Update: Card Factory
Rather like Saga, greetings card and gift wrap maker Card Factory is having to redeem itself after a trading alert and, rather as with Saga, last week’s full-year figures offered grounds for optimism especially as – again, just like Saga – the firm provided reassurance on its dividend.
Profits lived down to low expectations, sliding by 11pc even as revenues rose by 6pc, mainly thanks to higher costs from the minimum wage and the pound’s slide, which inflated purchasing bills.
But that was no worse than expected and the chief executive, Karen Hubbard, and her team nudged the full-year regular dividend up to 9.3p from 9.1p.
That in itself represents a tidy 3.8pc yield. But the boss also hinted at plans to pay another special dividend in 2019.
While it will not reach the 15p a share of the past three years, Card Factory is targeting a 5p to 10p payment. In this column’s view 5p looks eminently affordable from free cash flow, assuming no marked deterioration in daily trading (and the pound’s rally should now start to help with buying costs). Operating profit of £76m plus the £11m non-cash items of depreciation and amortisation come to £87m. Take off £17m for tax, £11m for capital investment and £3m for interest and that leaves £56m.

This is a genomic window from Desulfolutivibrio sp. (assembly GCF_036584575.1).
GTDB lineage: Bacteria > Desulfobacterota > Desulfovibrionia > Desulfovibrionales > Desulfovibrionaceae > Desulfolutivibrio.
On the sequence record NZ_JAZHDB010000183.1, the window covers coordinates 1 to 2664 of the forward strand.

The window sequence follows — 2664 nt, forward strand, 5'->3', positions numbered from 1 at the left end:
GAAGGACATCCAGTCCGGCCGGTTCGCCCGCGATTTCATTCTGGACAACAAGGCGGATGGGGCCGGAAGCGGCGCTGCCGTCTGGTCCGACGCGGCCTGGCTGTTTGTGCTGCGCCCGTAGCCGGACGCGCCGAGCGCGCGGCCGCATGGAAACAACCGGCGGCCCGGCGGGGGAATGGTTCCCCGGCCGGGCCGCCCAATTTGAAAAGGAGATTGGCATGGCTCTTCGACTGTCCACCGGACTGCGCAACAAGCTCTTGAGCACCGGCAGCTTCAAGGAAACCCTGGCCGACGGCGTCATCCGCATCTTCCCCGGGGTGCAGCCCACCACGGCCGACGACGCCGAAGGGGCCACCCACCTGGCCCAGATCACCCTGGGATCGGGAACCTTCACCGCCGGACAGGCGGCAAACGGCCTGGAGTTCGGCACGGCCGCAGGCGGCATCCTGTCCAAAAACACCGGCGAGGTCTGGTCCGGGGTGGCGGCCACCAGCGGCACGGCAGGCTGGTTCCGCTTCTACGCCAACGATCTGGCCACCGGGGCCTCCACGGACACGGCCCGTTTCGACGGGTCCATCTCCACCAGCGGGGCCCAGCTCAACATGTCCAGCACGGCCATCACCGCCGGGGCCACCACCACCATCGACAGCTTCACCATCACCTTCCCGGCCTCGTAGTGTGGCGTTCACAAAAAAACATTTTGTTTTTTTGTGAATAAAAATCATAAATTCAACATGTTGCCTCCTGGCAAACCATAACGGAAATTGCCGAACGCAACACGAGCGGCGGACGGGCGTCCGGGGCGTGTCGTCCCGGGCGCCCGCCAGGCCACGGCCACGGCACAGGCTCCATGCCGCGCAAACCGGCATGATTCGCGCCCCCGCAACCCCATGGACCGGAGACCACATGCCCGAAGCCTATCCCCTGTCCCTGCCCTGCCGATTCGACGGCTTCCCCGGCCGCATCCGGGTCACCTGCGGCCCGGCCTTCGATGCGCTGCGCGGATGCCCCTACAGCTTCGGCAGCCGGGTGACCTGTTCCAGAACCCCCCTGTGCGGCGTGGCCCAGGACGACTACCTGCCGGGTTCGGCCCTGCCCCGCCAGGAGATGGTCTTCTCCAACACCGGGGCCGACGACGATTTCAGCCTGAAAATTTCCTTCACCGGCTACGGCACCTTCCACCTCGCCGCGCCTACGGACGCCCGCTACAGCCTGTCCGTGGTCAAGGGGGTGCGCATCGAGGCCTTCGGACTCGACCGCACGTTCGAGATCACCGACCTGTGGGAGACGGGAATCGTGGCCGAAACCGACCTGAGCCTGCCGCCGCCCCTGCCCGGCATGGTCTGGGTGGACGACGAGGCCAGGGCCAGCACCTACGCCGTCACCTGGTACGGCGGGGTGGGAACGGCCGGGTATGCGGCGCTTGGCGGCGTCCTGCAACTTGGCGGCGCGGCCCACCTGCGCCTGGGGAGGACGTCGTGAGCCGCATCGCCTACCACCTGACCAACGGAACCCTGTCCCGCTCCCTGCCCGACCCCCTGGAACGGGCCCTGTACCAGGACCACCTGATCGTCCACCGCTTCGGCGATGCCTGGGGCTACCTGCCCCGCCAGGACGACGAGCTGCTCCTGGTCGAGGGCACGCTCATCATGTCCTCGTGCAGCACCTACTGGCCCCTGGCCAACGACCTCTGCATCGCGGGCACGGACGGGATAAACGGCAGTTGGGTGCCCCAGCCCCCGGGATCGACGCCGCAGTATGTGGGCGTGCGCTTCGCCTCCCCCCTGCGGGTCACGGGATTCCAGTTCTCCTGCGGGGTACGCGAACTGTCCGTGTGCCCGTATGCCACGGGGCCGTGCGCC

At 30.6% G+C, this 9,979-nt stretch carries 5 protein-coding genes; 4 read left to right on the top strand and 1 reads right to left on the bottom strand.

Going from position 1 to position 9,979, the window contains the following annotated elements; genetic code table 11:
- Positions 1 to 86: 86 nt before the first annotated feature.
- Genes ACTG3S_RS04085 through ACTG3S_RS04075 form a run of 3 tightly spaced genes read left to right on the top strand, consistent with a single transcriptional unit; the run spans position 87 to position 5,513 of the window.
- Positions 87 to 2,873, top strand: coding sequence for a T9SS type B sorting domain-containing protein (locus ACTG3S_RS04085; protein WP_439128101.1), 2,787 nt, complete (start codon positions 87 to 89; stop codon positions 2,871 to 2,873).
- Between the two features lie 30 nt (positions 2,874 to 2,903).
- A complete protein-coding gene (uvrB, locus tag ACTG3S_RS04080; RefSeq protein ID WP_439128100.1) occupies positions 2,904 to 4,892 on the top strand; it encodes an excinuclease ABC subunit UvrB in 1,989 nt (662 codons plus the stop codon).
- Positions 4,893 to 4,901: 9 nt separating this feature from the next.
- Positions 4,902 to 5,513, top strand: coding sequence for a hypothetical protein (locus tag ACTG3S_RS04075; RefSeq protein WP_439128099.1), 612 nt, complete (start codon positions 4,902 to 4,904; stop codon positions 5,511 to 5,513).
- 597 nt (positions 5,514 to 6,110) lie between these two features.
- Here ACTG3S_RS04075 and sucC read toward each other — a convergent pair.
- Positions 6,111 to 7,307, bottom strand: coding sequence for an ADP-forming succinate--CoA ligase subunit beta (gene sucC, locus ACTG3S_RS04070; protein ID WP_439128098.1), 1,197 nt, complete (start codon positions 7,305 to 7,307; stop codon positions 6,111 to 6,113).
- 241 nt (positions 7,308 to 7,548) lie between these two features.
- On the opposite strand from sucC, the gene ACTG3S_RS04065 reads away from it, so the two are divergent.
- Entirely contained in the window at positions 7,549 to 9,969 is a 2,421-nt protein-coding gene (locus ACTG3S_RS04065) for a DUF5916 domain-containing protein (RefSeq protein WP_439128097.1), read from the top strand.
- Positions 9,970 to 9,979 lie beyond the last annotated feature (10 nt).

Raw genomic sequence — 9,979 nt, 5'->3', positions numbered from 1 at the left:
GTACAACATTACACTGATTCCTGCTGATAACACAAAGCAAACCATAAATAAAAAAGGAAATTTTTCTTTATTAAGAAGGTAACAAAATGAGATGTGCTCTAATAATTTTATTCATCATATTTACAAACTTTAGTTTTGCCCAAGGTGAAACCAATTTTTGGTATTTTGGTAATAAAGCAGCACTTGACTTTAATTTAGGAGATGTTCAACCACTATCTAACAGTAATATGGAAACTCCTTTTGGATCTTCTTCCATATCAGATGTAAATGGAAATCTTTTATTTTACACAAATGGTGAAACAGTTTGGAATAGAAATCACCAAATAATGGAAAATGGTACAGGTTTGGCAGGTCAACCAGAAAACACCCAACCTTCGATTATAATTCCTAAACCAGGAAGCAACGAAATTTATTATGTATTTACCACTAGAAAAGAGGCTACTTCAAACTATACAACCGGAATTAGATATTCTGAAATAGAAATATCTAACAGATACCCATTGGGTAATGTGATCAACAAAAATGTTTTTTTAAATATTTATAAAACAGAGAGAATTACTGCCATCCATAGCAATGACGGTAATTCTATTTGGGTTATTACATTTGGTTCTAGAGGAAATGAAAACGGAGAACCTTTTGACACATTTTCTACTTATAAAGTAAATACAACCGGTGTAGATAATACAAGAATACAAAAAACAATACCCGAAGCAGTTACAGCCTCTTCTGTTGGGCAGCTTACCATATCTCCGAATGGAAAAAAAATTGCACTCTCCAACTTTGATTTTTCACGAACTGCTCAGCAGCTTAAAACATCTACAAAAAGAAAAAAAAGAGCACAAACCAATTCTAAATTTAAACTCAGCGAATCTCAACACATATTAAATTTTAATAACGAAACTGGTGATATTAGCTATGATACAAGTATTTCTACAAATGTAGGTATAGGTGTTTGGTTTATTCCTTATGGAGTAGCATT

The ordinary dividend costs around £32m so that leaves £24m, enough for a 7p special (with 341 million shares in issue).
Even paying 5p, to leave some margin for error and to remove any need to add debt to fund a special distribution, would take the total dividend to 14.3p, enough for a 6pc yield on the current share price.
That yield, while tempting, does also remind investors that risks still lurk, in the form of weak consumer confidence, the possible impact of any fresh weakness in the pound and concerns over whether cards will simply be replaced by other forms of (electronic) communication.
Earnings are likely to be flat this year, after all, although record footfall in 2018 may ease investors’ worries about any long-term, structural drops in demand.
Dangers still abound but a price-toearnings ratio of barely 10 and the fat yield go some way to reflecting the risks that patient income seekers are taking on.
Questor says: hold
Share price at close: 245.8p